There’s a newer plumbing material in town that giving traditional solutions a run for their money. It’s called cross-linked polyethylene piping, or PEX piping. Those rolls of blue, red, and gray plumbing that are rolled up like a hose is PEX piping. It’s flexible, strong, and can work well with most plumbing systems. We’re sharing everything you need to know about PEX piping and how it can benefit your home.
Why Do Plumbers Prefer PEX Piping?
One of the best things about living in 2021 is that we have so many options when it comes to building materials and methods. Traditionally, copper and steel were the building materials of choice when it came to pipe work. While those materials are still widely used throughout the plumbing industry, PEX is gaining in popularity.
Two of the biggest reasons we’re seeing more plumbing using PEX is because of the cost and ease of use. PEX piping can cost 1/3 the amount of copper and is more durable. Also, PEX is flexible. Plumbers prefer using PEX because they can easily bend and move it to fit their needs.
Brief History of PEX Piping
PEX pipe is nothing new. In fact, it was first invented in 1968 by Thomas Engle, a German scientist. Engle found a way to make a much softer and more pliable version of polyethylene piping. This new piping first found its way to America in the 1980’s when it was primarily used for radiant floor heating.
Though Europe used PEX piping for plumbing during the 80’s, it didn’t catch on in the US for awhile after. When it first came over, it had some issues with deterioration. Over time, technological advancements and various innovations led to enough improvements that PEX pipes are now used in 60% of new residential construction.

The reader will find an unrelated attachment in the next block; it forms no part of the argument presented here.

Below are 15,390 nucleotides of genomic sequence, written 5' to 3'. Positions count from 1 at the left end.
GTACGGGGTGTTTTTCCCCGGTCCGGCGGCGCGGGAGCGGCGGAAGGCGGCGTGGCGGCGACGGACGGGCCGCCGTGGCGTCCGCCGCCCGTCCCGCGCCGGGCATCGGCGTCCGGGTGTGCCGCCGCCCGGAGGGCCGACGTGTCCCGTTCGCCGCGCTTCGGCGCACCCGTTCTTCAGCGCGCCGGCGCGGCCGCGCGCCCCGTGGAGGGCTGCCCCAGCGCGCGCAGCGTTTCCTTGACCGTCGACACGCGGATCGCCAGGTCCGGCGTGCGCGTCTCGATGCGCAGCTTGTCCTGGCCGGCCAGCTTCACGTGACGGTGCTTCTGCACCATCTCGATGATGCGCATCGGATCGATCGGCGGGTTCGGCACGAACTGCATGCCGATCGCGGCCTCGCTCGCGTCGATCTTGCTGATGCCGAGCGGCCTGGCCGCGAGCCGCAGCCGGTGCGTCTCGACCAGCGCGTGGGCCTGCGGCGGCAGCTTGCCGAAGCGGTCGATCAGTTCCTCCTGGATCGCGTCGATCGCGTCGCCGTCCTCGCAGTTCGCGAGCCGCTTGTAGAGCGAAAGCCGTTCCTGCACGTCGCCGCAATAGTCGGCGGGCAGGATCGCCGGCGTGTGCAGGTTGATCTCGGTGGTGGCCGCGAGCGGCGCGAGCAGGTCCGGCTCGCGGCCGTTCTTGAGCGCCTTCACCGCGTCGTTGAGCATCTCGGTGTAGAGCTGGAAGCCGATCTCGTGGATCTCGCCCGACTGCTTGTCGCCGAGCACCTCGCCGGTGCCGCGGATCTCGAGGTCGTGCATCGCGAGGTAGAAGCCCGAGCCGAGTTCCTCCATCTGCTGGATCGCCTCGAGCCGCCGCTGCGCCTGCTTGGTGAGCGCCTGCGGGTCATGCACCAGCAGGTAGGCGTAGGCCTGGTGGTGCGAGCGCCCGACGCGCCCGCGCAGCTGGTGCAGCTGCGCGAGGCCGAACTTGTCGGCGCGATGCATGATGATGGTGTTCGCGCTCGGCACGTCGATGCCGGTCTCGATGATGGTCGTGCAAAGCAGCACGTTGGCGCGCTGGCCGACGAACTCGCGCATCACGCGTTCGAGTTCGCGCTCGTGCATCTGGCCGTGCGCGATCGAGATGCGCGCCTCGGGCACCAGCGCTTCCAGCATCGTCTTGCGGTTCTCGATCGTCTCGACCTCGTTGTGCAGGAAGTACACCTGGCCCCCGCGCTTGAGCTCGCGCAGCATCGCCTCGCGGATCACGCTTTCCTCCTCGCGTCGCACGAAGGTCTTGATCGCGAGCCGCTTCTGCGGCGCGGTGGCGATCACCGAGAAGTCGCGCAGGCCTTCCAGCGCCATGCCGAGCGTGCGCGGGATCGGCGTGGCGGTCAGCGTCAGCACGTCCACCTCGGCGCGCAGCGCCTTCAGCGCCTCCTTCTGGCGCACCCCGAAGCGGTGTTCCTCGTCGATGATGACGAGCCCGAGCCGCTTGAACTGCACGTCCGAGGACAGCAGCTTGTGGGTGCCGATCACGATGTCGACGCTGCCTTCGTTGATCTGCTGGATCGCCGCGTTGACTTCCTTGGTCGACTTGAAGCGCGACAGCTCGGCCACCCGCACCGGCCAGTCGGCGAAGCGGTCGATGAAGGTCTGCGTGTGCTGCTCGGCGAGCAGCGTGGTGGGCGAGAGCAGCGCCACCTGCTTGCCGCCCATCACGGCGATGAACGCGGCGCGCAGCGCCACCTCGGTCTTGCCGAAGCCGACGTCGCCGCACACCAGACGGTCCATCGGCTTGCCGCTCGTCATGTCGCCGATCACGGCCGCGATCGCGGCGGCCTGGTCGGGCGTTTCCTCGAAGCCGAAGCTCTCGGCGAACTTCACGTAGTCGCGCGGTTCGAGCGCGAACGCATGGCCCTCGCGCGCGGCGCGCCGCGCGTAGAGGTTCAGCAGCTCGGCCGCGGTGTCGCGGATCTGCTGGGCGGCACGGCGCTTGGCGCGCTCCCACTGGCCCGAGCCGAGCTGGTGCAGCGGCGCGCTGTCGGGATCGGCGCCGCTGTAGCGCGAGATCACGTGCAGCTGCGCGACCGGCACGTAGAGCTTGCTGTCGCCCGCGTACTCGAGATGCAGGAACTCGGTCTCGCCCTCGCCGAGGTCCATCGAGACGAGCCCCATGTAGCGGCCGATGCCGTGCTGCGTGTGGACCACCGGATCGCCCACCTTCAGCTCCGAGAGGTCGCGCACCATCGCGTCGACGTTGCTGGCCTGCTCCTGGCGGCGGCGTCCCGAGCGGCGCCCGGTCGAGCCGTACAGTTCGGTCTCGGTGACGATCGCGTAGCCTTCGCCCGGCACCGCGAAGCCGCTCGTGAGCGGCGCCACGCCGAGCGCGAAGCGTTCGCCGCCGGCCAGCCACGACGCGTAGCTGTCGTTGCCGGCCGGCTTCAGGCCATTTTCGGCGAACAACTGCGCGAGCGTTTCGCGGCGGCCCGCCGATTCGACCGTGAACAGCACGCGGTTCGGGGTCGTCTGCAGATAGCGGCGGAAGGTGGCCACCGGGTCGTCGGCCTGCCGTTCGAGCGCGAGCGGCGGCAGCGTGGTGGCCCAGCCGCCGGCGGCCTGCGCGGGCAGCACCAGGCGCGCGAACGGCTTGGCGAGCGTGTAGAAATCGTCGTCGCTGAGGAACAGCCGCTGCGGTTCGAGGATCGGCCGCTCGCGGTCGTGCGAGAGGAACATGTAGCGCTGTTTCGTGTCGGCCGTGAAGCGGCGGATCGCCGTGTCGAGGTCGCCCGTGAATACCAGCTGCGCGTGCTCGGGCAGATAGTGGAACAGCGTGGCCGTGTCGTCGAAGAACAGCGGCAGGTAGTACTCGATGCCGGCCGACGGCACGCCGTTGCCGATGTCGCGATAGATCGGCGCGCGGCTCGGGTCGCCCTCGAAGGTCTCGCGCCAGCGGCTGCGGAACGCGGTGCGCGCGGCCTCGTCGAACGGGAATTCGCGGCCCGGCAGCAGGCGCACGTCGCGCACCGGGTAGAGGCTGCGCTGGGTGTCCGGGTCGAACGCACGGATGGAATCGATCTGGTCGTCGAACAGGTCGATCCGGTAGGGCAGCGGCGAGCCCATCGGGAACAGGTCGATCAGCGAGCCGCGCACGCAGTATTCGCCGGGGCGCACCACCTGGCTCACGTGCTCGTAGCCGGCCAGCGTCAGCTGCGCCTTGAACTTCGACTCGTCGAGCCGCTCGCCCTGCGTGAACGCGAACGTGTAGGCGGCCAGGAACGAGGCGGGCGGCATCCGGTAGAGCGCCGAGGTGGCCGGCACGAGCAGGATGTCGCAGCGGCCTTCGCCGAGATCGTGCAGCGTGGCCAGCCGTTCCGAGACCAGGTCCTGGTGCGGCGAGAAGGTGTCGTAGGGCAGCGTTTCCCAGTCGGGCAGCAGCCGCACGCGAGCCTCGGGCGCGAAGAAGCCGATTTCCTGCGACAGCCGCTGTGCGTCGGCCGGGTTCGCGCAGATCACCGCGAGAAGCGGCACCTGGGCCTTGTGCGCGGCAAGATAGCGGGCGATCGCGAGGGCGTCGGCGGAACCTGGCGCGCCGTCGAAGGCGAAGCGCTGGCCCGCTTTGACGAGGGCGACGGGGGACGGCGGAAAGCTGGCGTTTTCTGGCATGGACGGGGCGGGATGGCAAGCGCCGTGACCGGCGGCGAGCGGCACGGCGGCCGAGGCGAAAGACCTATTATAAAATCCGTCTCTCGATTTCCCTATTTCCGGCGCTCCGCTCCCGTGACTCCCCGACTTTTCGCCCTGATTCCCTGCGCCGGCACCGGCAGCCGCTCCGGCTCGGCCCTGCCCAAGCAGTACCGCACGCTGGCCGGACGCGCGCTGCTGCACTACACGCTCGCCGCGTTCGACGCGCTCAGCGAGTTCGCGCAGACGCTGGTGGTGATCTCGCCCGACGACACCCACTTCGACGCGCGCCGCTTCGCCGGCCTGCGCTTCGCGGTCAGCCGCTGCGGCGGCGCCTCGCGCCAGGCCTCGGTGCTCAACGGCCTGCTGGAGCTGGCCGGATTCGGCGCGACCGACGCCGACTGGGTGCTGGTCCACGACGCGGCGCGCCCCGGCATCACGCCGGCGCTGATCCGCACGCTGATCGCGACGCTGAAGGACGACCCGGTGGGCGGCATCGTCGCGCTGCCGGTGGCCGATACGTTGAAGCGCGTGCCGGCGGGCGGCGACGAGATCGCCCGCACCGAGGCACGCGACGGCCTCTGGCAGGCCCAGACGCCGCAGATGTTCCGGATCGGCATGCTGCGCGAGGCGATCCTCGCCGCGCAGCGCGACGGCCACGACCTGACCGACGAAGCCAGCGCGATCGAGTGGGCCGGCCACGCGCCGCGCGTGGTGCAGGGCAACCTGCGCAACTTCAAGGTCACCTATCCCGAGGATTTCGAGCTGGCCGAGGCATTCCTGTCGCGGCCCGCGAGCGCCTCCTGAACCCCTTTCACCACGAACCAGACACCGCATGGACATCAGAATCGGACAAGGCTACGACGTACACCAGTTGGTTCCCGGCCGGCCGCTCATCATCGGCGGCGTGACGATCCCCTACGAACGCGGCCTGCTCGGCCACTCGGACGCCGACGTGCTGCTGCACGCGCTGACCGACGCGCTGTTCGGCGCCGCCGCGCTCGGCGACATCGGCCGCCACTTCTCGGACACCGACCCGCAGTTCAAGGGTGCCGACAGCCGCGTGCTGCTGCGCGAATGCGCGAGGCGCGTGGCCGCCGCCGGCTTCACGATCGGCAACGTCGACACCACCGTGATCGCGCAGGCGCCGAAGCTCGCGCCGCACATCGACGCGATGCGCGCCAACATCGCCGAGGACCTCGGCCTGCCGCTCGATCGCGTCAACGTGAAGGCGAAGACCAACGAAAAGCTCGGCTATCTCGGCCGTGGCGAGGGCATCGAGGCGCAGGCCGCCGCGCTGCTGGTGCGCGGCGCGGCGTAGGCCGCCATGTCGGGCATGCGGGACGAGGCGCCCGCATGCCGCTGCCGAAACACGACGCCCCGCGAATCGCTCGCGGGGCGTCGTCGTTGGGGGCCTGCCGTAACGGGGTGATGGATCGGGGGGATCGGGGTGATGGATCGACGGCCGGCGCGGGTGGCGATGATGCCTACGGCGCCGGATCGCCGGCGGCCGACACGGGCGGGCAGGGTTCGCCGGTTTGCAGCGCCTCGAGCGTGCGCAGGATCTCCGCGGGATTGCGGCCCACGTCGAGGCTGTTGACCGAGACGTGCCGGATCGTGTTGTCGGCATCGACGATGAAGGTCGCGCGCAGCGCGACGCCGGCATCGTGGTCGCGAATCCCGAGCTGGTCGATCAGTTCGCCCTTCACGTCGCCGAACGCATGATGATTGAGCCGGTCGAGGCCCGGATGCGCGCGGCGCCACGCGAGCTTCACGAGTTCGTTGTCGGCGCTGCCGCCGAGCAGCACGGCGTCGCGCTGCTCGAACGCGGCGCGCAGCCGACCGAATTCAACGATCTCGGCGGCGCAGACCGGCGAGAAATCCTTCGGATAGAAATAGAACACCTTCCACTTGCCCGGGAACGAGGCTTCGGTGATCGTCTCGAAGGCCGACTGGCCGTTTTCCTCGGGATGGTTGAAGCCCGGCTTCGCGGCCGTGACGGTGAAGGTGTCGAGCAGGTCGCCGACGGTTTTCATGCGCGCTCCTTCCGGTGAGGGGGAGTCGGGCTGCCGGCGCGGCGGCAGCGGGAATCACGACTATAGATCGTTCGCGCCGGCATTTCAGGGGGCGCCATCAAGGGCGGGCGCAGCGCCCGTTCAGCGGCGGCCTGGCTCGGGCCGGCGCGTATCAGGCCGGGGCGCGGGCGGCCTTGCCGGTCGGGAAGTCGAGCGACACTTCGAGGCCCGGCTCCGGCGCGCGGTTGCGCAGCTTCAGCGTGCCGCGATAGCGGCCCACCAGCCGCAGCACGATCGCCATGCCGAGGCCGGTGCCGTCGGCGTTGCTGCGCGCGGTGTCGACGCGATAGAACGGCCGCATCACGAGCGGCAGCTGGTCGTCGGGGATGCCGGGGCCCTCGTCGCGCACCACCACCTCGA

PEX Pros and Cons
Just like everything else, PEX piping has some downsides. In our opinion the good outweighs the bad, but we want you to be the judge of what building material goes into your home.
As we mentioned above, PEX piping is a more affordable and durable option. While it won’t last as long as copper piping, PEX won’t corrode, pit, or scale the same way copper can. The tradeoff is that PEX piping will deteriorate if homeowners routinely use water 180° Fahrenheit or hotter.
PEX is flexible, literally. The piping can be bent easily around corners which negates the need for additional fittings and work. Also, when remodeling a home and putting in new pipes, PEX allows you to connect tubing without removing drywall. On the other hand, copper pipes would need extra fittings and would need a plumber to pull down your wall for any in home installation.
While PEX may sound like the greatest thing ever, there is one more drawback we need to share with you. PEX pipes can only be installed in certain areas. Ultraviolet, or UV light, can significantly damage PEX. Therefore, PEX can only be installed underground, in walls, or other places where it won’t see the light of day. Another drawback is that PEX can be damaged by chlorine. Before you consider PEX piping, be sure to see how much chlorine is in your water supply.
Despite this, PEX has the advantages we talked about earlier. To learn more about plumbing materials and solutions ask our expertly trained plumbers.
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